Good Writing Matters, Mr. President

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Re “It’s the Twitter Age. Let Trump Have His Way With Words,” by Farhad Manjoo (State of the Art column, Aug. 28):

It’s not as if Donald Trump is an articulate, thoughtful or composed person who just happens to make spelling errors on Twitter. That would be forgivable.

The problem is that his tweets are like a mirror held up to the inner workings of his mind: nonsensical, unintelligent, erratic and dangerous.

The end result is a barrage of tens of thousands of tweets going back almost a decade that are full of not just spelling errors, but also a cascade of other public embarrassments: one-word sentences that operate more like dog barks, poor word choices, odd (or missing) punctuation, factual mistakes and outright lies.

This is unforgivable for a president. End of story.

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Note: This appeared as a letter to the editor in The New York Times.

Reeling After the Orlando Massacre

Once again the United States needs to have a serious discussion about gun law reform. But in addition, there needs to be honest talk about the consequences of specific intolerant beliefs.

For example, the Charleston church shooting a year ago was fueled by an individual’s racist beliefs, so it was entirely appropriate for the national conversation to focus on the behavioral consequences of systemic and entrenched racism.

Similarly, after the countless Islamist terrorist attacks around the world — from Paris to Brussels to San Bernardino to Orlando, not to mention the daily atrocities in Syria, Iraq and elsewhere — it’s entirely appropriate to have a conversation about the behavioral consequences of specific religious beliefs.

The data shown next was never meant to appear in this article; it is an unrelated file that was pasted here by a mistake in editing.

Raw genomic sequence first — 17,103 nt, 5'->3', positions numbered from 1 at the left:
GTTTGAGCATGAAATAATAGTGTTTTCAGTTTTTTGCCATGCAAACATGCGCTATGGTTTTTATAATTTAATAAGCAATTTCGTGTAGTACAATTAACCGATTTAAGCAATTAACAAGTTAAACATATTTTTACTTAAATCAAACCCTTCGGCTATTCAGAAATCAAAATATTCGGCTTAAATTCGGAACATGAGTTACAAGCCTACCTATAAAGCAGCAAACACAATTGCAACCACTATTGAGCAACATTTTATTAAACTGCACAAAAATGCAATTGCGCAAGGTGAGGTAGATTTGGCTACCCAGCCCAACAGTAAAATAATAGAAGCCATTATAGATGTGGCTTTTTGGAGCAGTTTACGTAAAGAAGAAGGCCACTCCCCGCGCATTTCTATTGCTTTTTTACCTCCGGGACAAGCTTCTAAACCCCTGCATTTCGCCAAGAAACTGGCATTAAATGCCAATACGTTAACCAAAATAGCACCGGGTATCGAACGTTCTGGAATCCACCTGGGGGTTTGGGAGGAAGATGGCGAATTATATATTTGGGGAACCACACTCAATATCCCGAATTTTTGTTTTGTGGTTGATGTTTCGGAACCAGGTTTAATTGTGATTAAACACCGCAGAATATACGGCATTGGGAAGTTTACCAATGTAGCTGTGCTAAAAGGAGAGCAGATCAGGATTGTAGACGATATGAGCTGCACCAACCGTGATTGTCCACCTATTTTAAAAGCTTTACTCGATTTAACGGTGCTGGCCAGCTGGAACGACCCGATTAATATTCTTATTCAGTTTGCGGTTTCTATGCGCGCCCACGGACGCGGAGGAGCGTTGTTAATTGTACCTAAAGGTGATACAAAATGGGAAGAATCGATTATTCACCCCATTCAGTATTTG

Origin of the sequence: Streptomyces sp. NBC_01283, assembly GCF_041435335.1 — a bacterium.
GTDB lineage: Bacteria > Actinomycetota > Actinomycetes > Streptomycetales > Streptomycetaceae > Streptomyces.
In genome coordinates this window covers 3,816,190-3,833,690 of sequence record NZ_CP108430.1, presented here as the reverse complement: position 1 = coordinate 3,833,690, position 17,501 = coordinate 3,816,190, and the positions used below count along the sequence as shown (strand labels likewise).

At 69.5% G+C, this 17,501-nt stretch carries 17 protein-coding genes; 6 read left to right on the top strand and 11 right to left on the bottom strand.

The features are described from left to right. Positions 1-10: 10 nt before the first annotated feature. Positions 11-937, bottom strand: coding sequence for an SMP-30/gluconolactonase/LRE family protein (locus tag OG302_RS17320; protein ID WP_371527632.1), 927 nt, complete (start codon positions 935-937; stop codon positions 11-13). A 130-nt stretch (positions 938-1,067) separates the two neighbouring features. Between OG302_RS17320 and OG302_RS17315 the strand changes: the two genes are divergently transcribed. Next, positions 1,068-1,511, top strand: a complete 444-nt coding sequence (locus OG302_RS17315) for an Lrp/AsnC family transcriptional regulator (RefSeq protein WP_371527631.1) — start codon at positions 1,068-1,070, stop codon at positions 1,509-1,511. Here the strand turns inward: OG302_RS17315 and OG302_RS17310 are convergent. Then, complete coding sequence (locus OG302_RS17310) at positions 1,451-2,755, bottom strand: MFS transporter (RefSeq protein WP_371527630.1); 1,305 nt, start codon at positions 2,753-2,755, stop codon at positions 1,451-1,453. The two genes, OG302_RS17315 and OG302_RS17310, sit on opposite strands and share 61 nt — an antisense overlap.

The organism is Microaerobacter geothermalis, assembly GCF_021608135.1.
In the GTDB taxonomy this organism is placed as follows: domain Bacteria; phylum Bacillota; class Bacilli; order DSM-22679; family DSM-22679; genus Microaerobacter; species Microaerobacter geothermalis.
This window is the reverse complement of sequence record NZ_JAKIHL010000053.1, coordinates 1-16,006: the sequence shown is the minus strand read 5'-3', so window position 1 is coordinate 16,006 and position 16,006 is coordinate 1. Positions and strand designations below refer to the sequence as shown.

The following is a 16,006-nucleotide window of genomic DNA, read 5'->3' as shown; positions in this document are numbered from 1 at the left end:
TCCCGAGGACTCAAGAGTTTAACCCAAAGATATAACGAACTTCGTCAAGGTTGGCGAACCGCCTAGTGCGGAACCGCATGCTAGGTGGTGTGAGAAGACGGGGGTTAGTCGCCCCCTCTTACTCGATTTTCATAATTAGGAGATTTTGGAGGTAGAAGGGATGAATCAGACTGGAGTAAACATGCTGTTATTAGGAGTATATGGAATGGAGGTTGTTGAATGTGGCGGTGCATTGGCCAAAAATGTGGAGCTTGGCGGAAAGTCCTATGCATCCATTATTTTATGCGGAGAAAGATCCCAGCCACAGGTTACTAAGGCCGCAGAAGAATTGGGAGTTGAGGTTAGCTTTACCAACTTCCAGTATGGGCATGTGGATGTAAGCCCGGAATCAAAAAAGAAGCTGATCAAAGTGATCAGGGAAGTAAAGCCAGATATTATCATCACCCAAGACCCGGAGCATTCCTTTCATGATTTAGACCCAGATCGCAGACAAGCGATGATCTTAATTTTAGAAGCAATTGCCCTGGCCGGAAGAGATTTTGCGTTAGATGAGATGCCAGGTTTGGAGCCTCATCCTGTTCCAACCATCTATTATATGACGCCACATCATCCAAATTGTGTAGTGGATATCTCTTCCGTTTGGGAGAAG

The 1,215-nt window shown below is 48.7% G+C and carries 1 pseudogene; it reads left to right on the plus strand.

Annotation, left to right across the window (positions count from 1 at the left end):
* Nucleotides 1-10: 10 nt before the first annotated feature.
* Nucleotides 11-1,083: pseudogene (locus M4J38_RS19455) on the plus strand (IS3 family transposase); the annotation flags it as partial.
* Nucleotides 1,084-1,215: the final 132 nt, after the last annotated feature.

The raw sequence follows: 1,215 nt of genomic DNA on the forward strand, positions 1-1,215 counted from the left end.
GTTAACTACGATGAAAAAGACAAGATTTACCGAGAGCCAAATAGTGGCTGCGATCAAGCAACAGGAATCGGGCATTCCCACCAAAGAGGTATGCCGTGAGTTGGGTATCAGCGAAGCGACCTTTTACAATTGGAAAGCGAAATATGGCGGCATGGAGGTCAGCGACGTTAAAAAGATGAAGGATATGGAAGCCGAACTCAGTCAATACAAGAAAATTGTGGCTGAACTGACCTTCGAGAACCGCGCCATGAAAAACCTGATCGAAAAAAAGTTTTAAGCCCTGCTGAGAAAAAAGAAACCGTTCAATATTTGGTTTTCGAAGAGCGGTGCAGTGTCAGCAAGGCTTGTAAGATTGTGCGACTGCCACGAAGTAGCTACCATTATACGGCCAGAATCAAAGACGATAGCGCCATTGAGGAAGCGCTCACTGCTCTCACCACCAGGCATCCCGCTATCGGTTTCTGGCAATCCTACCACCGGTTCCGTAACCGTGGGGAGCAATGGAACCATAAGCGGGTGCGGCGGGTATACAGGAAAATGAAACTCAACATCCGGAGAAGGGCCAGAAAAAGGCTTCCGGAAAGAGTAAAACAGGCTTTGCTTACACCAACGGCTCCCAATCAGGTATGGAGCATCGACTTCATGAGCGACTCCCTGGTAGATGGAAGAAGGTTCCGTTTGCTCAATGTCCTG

Intolerant and illiberal doctrines related to martyrdom, blasphemy, honor and apostasy reliably lead to oppression and violence against women, homosexuals, freethinkers, liberals and even other Muslims.

An honest and mature public conversation about the consequences of specific beliefs, religious or otherwise, is not “Islamophobic,” nor is it bigotry against individuals as people. It is intellectual honesty. And, at this point, it’s also essential for the maintenance of civil society.

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Note: This appeared as a letter to the editor in The New York Times.

Nature is Enough

The Chirp Heard Across the Universe” (editorial, Feb. 16), about the recent discovery of the gravitational waves that were predicted by Einstein a century ago, asks, “Does science, or knowledge, really need a justification?”

The answer, of course, is no. But in a culture that has become saturated with the idea that only commercial value matters, we’ve become afraid of expressing an impulse as natural and basic as this.

Much like literature, music, philosophy and art, enjoyment of the natural sciences — and of nature itself — has intrinsic value. No further justification is required. Curiosity, wonder and beauty are enough.

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Note: This appeared as a letter to the editor in The New York Times.

Mixing Islam and politics